Councillor Muldowney felt that refinancing debt at a higher interest rate might have implications on services already experiencing budgetary pressures. She asked if other pressures, such as an increase in inflation which was currently at approximately 10%, would affect the Council. She also asked how the Council would cover the cost of rising inflation, as central government had not committed to covering this rise. The Interim Director of Finance explained that central government would be providing a funding indication at the end of October, which would be finalised in December. The Interim Director of Finance added that a service review had started at the beginning of the year, which had identified service pressures and was working to reduce these. He stated that at the beginning of the financial year, there had been a budget gap of £13million, and explained that £9million of funding to bridge this gap had been agreed, and £3million was in the process of being agreed. He explained that the Council were in the process of setting the budget for 2023/24 with the commissioners, although DHLUC needed to fully understand the scale of the problem before they could act. He explained that any savings made needed to be sustainable and deliverable to ensure that statutory services were maintained. He added that the commissioners would be working with Thurrock for three years. Councillor Muldowney questioned how long the issues would take to resolve, as the approximate figure appeared to be 20 years. The Interim Director of Finance explained that the Council, commissioners and  ...  view the full minutes text for item 10.

11.

Digital and Customer Experience Strategy pdf icon PDF 92 KB

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Minutes:

The Director of HR, OD and Transformation introduced the report and explained that this was the first report that combined the digital and customer strategies and outlined the Council’s digital ambitions framework to transform delivery and customer service through digital access. She stated that the report highlighted the four themes within the strategy:

1. Digital Thurrock – to promote growth through technology for residents.
2. Digital Customers - to increase digital access for residents 24/7.
3. Digital Office – to increase efficiency amongst officers using technology.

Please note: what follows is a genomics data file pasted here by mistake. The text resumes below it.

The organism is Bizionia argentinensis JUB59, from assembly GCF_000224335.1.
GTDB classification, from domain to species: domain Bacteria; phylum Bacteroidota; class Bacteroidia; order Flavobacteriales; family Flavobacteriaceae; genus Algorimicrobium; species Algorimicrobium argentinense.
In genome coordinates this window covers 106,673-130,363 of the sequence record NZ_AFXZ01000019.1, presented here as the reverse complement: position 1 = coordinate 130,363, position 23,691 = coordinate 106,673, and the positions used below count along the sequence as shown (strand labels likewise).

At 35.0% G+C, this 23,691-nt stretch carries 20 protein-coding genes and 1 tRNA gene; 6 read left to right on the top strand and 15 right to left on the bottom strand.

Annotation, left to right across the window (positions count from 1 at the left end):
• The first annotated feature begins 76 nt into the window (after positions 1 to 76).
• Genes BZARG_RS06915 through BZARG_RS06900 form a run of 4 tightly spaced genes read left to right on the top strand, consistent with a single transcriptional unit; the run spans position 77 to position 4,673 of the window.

4. Digital Foundations – to provide reliable infrastructure and security whilst operating online.

The Director of HR, OD and Transformation highlighted 2.3 of the report which stated that the outcome of the strategy was to transform Thurrock and improve digital access. She stated that this strategy also helped meet budget pressures as it would enable efficiencies and maintain services whilst targeting specific resources.

The Vice-Chair thanked officers for the report, but felt concerned that some residents, such as elderly or vulnerable people, would not be able to access online services. He felt pleased to see that the registry office allowed for weddings to be streamed online, and asked how the business plan for the registrars would improve the service. The Director of Strategy, Engagement and Growth replied that the new digital registry office would allow people from across the world to take part in services such as weddings and citizenship ceremonies, and provide a refreshed approach. She stated that this model could be explored in other areas across the Council. Councillor Muldowney stated that a government review in 2019 had found that approximately 10% of the UK were digitally excluded, as some people could not access online services, could not afford broadband, or did not have the training or understanding needed. She asked how these residents would be included in the digital strategy. The Director of HR, OD and Transformation explained that Thurrock had undertaken research into digital exclusion as part of the consultation process for the Health and Wellbeing Strategy. She stated that this strategy would focus on the approach undertaken by the Council, for example by encouraging online self-service but ensuring that alternatives and back-up options were in place for those who could not access the internet. She explained that the strategy would also encourage people to improve their digital ability, as this could improve other areas of their life that now utilised technology more, such as banking. The Director of Strategy, Engagement and Growth added that residents who could not access the internet could call the contact centre, who would help them over the phone or would refer them to the service directly. She added that the new reception in the Civic Offices was open, so residents could use the tablets, direct-dial phones, or speak to the reception staff who would try and help them with their query. She added that the libraries and hubs also contained direct-dial phones to the contact centre.

Councillor Muldowney highlighted page 57 of the report  ...  view the full minutes text for item 11.

12.

Work Programme pdf icon PDF 66 KB

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Minutes:

Members did not have any items to add to the Work Programme.